Nevertheless, by the end of the Victorian era the game had changed irreversibly. Pain no longer held any meaning in medical practice—or if it did, that meaning was greatly subdued. Instead, doctors in the early 20th century overwhelmingly began to view pain in simple physiological terms, as a biological symptom of disease that could be, and should be, mediated through timely intervention.

That brings us to the current day. As Ressler’s experience with her chronically ill son in the hospital suggests, and The Pain Chronicles confirms, the treatment of pain in the United States—particularly chronic pain lasting several months or more—is largely ineffective because it is so little understood.

The confusion makes sense. After all, the field is still pretty new. Pain medicine as a specialty did not get off the ground until after World War II, when the anesthesiologist John Bonica published the first textbook on pain management, relaying what he had learned from treating wounded soldiers. That was 1953. Even now, pain specialists in the United States are rare as hen’s teeth, numbering about 2,500.

As part of the foundation for her book, Thernstrom spent a substantial amount of time conducting background research at Tufts. She sat in on PREP classes and observed patients being assessed and treated in the program’s then-operative pain clinic. One thing she came away with most tellingly was the memory of “stricken bewilderment” she saw on the faces of patients, both at Tufts and elsewhere around the country.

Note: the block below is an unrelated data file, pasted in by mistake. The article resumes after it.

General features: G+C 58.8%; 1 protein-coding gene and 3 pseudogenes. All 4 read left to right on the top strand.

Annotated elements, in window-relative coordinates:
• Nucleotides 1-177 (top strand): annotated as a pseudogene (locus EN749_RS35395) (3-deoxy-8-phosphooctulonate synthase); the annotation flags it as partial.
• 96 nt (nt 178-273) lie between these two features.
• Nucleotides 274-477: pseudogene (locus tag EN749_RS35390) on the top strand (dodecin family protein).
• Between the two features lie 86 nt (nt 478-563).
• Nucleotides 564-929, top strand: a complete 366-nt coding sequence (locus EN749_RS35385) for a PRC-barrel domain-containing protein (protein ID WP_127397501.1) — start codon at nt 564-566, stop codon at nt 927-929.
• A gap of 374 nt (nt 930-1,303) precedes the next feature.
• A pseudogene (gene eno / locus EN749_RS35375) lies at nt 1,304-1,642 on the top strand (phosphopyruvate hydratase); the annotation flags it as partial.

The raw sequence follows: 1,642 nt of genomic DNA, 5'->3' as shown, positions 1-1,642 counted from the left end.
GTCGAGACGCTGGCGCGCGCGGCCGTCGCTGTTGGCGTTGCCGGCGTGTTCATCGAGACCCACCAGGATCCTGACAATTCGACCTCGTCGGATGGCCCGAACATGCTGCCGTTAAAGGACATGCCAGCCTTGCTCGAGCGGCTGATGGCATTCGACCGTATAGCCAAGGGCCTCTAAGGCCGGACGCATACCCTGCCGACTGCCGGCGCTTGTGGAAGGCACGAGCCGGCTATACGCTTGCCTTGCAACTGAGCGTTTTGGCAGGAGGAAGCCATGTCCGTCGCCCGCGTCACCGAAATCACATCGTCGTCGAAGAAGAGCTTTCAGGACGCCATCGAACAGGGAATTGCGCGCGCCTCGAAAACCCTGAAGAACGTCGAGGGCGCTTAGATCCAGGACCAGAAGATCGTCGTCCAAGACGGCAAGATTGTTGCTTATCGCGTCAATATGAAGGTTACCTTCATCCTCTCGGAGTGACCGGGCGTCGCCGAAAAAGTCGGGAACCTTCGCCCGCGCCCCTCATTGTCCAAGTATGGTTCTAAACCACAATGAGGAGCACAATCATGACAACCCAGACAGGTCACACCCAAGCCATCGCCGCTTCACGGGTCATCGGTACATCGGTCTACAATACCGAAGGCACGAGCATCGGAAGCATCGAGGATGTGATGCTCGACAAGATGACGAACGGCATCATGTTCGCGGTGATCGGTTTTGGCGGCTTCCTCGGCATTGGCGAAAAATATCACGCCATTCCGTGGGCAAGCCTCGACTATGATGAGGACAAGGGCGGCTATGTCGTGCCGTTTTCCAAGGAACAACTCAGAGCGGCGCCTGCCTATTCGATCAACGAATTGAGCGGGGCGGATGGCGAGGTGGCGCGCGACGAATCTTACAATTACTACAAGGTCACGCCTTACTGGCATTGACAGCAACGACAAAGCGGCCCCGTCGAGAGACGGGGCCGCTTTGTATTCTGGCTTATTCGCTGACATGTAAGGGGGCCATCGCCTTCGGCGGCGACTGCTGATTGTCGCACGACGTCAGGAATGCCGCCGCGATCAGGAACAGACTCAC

The public toll of chronic pain is immense. More than 116 million Americans struggle with chronic pain each year, and associated medical charges and lost productivity cost the nation as much as $635 billion annually, according to an Institute of Medicine report released last summer. “That’s a conservative estimate of the overall economic impact, because it excludes children, members of the military and individuals in nursing homes or chronic-care facilities,” says Philip Pizzo, chair of the IOM panel that published the report. “We are looking at a broad demography of pain.”